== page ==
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    $\begingroup$ @ChrisBecke not sure whether you mean my point was pedantic? The non-pedantic point is that it is possible for a large, cool object not to be a "red giant star". It could be a large pre main sequence star. The defining characeristic of a red giant star is that it is fusing material in a shell. That is not readily apparent to an external observer. I am going to edit the paragraph anyway. $\endgroup$
    – ProfRob
    Feb 9, 2023 at 17:22
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    $\begingroup$ @ChrisBecke yes you could. That is what my final paragraph says. Your "star", would be a pre main sequence star; so not undergoing nuclear fusion. If I were to be able to observe it for say $10^5$ years it would become obvious though that it was contracting towards the main sequence. A red giant of similar size would probably have to be a first ascent giant, so would be moving in the opposite direction. If you could observe it asteroseismologically, the pulsation modes would also look different. $\endgroup$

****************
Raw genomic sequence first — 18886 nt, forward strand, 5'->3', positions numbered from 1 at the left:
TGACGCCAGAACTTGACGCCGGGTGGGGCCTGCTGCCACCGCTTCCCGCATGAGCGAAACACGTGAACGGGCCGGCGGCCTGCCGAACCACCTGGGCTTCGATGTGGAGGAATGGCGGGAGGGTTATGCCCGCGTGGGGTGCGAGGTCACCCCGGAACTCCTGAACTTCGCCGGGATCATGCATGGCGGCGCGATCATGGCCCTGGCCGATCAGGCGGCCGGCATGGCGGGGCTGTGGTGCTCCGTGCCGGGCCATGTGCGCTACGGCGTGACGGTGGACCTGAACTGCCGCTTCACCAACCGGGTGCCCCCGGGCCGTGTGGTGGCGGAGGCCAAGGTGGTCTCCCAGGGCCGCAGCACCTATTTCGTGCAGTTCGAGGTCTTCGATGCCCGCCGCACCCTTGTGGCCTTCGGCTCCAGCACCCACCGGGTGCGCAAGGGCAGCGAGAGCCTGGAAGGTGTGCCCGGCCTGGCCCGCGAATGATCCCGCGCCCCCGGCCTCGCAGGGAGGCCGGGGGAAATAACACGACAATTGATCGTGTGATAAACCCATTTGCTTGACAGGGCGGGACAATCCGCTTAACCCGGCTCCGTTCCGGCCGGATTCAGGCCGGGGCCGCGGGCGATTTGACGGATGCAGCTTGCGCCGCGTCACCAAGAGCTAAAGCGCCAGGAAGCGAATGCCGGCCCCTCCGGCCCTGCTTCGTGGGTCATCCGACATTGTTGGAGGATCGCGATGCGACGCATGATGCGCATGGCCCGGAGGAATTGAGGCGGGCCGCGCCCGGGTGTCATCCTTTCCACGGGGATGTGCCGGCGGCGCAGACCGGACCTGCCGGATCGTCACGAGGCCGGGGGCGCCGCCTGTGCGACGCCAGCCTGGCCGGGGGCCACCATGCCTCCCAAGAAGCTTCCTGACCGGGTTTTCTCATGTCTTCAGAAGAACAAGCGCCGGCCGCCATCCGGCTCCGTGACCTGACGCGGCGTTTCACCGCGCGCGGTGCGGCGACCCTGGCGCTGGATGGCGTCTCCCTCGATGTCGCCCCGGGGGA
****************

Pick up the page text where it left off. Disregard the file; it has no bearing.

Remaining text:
– ProfRob
    Feb 9, 2023 at 17:36
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Yes, a young star that is just big (very massive and dense) is far hotter than a red giant (big in extent & massive, but not dense) and so has a distinctly different light spectrum. By measuring that spectrum through a telescope, along with its apparent brightness and redshift distance, we can easily tell young, blue supergiants from red giants.

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    $\begingroup$ "Big"ness here you are interpreting as mass? Whereas I would interpret big to mean its physical extent and this is the way it is used in the question since UY Scuti may be the biggest star, but it is not the most massive. $\endgroup$
    – ProfRob
    Feb 9, 2023 at 17:40
  • $\begingroup$ Will edit for clarity, thanks- NN $\endgroup$ Feb 9, 2023 at 18:11
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Yes. The spectrum of emitted light is different, in both the thermal radiation and the spectra of the elements present.

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    $\begingroup$ Different in what way? $\endgroup$ Feb 8, 2023 at 17:57